Former youth baseball coach gets 10-year prison sentence

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Joel Kaufman

A longtime youth baseball coach convicted of sexually abusing multiple children over a 30-year period will spend the next decade in prison for his crimes.

Joel Kaufman, 53, of Orinda, was sentenced in a Martinez courtroom on Monday to 10 years and eight months in prison after pleading guilty last week to one charge of penetration of an unconscious person and three charges of lewd and lascivious acts on a child. He also pleaded guilty to one misdemeanor count of lewd and lascivious acts on a child between 13 and 14 years old and one count of unlawfully videotaping someone.

The charges stem from the sexual abuse of three children over the course of three decades, according to Deputy District Attorney Chad Mahalich.

However, the prosecutor said, Kaufman allegedly sexually abused up to a dozen more victims between 11 and 16 years old but couldn’t be charged for all of the acts due to complex statute of limitations laws.

Many of the victims’ family members as well as one of the victims attended the former coach’s sentencing hearing on Monday.

That victim spoke at the hearing on behalf of all the victims, Mahalich said.

“I thought it was very powerful and took a lot of courage — that person felt a huge weight off their chest after sitting with this for so many years,” the prosecutor said.

Most of the victims were members of the baseball teams Kaufman coached at Bishop O’Dowd High School in Oakland, at Palo Alto High School and for the California Smoke, an 18-and-under traveling baseball team based in San Jose, according to prosecutors.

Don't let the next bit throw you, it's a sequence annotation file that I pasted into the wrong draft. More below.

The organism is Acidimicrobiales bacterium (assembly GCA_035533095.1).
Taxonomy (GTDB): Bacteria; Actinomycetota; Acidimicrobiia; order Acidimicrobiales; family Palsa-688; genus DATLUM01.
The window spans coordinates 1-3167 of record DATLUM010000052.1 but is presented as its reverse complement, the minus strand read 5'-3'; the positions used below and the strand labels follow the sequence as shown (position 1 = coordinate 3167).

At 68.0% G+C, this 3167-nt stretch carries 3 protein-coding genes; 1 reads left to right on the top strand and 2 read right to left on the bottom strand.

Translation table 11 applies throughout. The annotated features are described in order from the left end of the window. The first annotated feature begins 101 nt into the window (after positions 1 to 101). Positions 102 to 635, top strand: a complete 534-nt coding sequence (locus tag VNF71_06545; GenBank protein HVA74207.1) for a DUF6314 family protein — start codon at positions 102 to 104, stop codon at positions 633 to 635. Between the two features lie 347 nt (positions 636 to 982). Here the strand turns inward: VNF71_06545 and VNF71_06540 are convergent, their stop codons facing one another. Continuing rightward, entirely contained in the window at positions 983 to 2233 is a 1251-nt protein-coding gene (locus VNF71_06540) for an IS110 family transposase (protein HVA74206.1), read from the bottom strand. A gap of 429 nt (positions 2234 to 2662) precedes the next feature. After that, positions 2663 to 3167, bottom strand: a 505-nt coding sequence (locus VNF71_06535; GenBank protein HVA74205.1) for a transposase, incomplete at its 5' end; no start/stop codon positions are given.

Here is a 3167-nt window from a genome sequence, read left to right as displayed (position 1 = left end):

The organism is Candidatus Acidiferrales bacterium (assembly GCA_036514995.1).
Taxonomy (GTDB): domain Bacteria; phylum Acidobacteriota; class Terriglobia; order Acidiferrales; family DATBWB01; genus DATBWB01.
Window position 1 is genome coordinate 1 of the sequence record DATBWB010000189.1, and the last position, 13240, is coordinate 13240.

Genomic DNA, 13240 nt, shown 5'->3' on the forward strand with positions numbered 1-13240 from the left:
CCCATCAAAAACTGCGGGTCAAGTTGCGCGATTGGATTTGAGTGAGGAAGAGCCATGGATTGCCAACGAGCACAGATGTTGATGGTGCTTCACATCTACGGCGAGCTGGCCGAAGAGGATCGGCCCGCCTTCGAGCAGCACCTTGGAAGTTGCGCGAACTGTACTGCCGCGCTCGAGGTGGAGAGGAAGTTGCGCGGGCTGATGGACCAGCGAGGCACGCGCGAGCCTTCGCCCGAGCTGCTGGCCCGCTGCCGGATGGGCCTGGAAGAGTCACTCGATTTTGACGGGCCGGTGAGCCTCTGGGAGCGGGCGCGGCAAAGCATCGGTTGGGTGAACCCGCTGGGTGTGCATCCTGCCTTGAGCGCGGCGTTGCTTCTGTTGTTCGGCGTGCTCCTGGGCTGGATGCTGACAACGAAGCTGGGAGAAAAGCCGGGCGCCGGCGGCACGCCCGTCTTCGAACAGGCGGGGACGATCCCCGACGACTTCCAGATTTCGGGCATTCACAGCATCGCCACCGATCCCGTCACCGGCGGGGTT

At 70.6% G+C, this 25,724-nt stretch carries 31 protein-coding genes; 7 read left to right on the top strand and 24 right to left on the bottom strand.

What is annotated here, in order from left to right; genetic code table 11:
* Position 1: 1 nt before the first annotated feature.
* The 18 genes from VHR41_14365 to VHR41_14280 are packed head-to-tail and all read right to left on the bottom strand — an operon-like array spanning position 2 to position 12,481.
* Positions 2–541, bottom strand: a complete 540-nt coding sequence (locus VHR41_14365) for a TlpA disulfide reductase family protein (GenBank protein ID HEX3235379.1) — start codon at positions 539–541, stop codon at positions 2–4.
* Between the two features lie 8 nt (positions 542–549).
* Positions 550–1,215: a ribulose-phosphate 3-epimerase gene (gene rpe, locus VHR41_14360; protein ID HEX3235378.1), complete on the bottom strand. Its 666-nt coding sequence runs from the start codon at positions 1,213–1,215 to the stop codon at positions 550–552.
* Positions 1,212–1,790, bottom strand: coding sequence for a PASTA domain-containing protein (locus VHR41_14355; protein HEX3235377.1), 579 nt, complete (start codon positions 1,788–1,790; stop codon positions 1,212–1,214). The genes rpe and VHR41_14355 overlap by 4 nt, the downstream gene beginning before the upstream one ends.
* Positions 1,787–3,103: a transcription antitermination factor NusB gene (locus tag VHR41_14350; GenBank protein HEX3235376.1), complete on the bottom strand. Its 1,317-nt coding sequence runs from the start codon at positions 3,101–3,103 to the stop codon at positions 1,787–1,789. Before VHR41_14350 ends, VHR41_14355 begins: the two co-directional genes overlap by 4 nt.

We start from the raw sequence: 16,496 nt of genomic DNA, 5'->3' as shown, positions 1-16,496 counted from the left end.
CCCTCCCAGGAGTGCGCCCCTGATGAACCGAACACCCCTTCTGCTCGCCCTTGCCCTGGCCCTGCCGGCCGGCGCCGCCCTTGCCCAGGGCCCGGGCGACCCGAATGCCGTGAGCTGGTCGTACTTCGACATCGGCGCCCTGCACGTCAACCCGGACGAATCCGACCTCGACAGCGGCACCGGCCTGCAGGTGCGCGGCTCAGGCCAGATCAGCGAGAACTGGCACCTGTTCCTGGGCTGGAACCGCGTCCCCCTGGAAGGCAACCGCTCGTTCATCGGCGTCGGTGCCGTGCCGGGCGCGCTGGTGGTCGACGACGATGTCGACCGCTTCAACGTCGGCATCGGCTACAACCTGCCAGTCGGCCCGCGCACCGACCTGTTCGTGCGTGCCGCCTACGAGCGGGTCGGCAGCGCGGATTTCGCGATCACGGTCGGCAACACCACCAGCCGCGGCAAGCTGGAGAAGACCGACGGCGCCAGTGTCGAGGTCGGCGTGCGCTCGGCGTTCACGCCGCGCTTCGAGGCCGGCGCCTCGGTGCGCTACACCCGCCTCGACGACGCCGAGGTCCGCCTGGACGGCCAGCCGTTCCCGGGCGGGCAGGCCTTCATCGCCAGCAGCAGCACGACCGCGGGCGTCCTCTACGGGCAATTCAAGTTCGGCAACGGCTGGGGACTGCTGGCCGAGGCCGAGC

Kaufman was initially arrested on suspicion of child molestation in August 2012 but was released.

On March 22, 2013 he turned himself in to the Contra Costa County Jail in Martinez on an arrest warrant and was released the same day on $325,000 bail.

He was out of custody and wearing a GPS ankle monitor until Monday.

During the hearing Kaufman offered an apology to the victims and their families and spoke about being sexually abused as a child himself.

“Regardless of whether that’s true or not doesn’t excuse the behavior and in some ways I think it makes it that much more deplorable,” Mahalich said.

“You still have to make the decision to do the conscious act and to do that repeatedly to multiple victims is heinous and predatory,” he said.

The prosecutor said Kaufman likely victimized more children who have not yet reported the abuse, and that any other victims are encouraged to come forward.< >

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